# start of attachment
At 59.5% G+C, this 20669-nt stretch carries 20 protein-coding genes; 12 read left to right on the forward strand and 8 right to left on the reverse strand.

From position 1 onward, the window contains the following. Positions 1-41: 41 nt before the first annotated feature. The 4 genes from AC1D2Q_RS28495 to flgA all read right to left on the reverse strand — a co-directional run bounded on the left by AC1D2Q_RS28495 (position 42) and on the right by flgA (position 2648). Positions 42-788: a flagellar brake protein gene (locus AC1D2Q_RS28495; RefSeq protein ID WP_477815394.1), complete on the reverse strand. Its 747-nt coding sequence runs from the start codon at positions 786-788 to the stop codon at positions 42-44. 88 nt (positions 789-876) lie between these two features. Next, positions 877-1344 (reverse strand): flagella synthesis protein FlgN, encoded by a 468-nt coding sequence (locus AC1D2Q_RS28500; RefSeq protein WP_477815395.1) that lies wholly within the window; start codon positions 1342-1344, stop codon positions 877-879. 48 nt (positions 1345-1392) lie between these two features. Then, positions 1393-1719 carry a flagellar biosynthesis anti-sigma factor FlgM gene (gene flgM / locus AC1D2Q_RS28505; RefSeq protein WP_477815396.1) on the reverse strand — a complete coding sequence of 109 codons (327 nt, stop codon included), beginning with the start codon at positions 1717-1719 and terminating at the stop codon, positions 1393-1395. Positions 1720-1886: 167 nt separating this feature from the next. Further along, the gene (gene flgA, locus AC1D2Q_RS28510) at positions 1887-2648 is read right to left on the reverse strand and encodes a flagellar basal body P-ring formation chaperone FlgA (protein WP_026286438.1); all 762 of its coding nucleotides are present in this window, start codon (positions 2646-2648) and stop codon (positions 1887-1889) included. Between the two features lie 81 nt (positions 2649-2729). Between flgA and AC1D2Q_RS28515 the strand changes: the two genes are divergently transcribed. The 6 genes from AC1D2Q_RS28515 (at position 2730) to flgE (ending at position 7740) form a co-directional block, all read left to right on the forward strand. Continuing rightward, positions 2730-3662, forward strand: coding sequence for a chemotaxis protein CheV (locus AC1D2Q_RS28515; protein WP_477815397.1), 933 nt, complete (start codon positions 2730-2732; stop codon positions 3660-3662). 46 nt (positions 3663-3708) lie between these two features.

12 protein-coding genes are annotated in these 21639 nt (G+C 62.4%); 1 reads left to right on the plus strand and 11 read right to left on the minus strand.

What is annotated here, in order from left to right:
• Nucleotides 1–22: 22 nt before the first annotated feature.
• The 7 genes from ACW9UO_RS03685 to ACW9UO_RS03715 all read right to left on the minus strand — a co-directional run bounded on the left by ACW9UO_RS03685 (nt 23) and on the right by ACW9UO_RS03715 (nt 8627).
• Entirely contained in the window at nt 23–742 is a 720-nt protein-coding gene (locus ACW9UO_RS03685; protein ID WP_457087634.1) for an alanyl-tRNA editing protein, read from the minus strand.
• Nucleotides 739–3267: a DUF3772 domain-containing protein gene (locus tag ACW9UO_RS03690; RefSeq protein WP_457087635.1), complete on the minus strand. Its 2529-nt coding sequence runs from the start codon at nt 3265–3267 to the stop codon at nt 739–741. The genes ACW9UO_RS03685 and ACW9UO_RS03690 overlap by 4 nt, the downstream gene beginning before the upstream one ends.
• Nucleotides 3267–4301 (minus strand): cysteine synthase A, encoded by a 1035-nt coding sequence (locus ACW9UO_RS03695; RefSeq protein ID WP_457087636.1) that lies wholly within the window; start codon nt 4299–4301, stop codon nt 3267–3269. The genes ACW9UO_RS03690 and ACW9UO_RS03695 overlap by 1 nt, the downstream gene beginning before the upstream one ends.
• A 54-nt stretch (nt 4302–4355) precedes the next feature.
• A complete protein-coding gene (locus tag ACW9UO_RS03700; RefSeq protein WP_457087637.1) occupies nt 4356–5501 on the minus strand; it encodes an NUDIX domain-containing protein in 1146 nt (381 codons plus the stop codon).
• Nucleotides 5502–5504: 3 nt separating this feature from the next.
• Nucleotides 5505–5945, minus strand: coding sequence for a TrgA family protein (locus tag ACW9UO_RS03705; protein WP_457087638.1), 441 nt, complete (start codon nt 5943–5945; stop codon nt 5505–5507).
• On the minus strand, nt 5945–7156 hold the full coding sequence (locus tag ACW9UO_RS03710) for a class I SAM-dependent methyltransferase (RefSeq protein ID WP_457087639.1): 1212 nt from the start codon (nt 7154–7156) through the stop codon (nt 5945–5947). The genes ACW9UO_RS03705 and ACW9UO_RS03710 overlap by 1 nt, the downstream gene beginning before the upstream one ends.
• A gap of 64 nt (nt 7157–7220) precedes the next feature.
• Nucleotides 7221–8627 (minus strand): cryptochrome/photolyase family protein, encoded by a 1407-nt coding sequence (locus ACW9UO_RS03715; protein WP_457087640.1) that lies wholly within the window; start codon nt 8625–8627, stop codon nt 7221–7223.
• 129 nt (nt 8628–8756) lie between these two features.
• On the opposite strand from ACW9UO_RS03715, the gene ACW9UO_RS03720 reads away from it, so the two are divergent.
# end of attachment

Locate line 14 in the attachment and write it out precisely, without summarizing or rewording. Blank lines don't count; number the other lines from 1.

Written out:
• On the minus strand, nt 5945–7156 hold the full coding sequence (locus tag ACW9UO_RS03710) for a class I SAM-dependent methyltransferase (RefSeq protein ID WP_457087639.1): 1212 nt from the start codon (nt 7154–7156) through the stop codon (nt 5945–5947). The genes ACW9UO_RS03705 and ACW9UO_RS03710 overlap by 1 nt, the downstream gene beginning before the upstream one ends.